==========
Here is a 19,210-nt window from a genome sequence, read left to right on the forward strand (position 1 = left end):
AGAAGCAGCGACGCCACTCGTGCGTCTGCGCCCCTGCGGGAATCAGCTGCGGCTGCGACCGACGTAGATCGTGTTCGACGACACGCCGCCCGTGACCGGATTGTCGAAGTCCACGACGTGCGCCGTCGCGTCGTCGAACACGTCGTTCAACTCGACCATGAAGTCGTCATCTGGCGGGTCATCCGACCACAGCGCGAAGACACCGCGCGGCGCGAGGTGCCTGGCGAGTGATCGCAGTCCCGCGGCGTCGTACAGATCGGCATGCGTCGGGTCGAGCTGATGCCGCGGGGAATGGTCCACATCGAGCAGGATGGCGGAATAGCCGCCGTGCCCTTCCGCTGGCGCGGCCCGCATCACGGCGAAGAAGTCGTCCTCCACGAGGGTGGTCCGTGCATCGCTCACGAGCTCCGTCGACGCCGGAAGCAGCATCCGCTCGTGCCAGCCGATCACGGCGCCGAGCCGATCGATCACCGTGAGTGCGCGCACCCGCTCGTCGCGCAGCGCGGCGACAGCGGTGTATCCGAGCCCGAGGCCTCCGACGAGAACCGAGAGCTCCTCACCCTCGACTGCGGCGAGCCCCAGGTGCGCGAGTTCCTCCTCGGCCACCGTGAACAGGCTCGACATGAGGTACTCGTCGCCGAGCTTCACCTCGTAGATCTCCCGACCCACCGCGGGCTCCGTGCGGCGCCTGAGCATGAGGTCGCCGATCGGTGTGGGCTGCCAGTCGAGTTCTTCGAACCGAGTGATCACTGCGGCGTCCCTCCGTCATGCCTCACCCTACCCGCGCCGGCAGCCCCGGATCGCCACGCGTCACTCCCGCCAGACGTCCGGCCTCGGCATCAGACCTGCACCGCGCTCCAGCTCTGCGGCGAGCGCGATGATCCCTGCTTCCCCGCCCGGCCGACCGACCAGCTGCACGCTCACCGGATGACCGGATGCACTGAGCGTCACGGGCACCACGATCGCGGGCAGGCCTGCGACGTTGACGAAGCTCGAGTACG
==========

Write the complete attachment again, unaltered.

Here is a 19,210-nt window from a genome sequence, read left to right on the forward strand (position 1 = left end):
AGAAGCAGCGACGCCACTCGTGCGTCTGCGCCCCTGCGGGAATCAGCTGCGGCTGCGACCGACGTAGATCGTGTTCGACGACACGCCGCCCGTGACCGGATTGTCGAAGTCCACGACGTGCGCCGTCGCGTCGTCGAACACGTCGTTCAACTCGACCATGAAGTCGTCATCTGGCGGGTCATCCGACCACAGCGCGAAGACACCGCGCGGCGCGAGGTGCCTGGCGAGTGATCGCAGTCCCGCGGCGTCGTACAGATCGGCATGCGTCGGGTCGAGCTGATGCCGCGGGGAATGGTCCACATCGAGCAGGATGGCGGAATAGCCGCCGTGCCCTTCCGCTGGCGCGGCCCGCATCACGGCGAAGAAGTCGTCCTCCACGAGGGTGGTCCGTGCATCGCTCACGAGCTCCGTCGACGCCGGAAGCAGCATCCGCTCGTGCCAGCCGATCACGGCGCCGAGCCGATCGATCACCGTGAGTGCGCGCACCCGCTCGTCGCGCAGCGCGGCGACAGCGGTGTATCCGAGCCCGAGGCCTCCGACGAGAACCGAGAGCTCCTCACCCTCGACTGCGGCGAGCCCCAGGTGCGCGAGTTCCTCCTCGGCCACCGTGAACAGGCTCGACATGAGGTACTCGTCGCCGAGCTTCACCTCGTAGATCTCCCGACCCACCGCGGGCTCCGTGCGGCGCCTGAGCATGAGGTCGCCGATCGGTGTGGGCTGCCAGTCGAGTTCTTCGAACCGAGTGATCACTGCGGCGTCCCTCCGTCATGCCTCACCCTACCCGCGCCGGCAGCCCCGGATCGCCACGCGTCACTCCCGCCAGACGTCCGGCCTCGGCATCAGACCTGCACCGCGCTCCAGCTCTGCGGCGAGCGCGATGATCCCTGCTTCCCCGCCCGGCCGACCGACCAGCTGCACGCTCACCGGATGACCGGATGCACTGAGCGTCACGGGCACCACGATCGCGGGCAGGCCTGCGACGTTGACGAAGCTCGAGTACG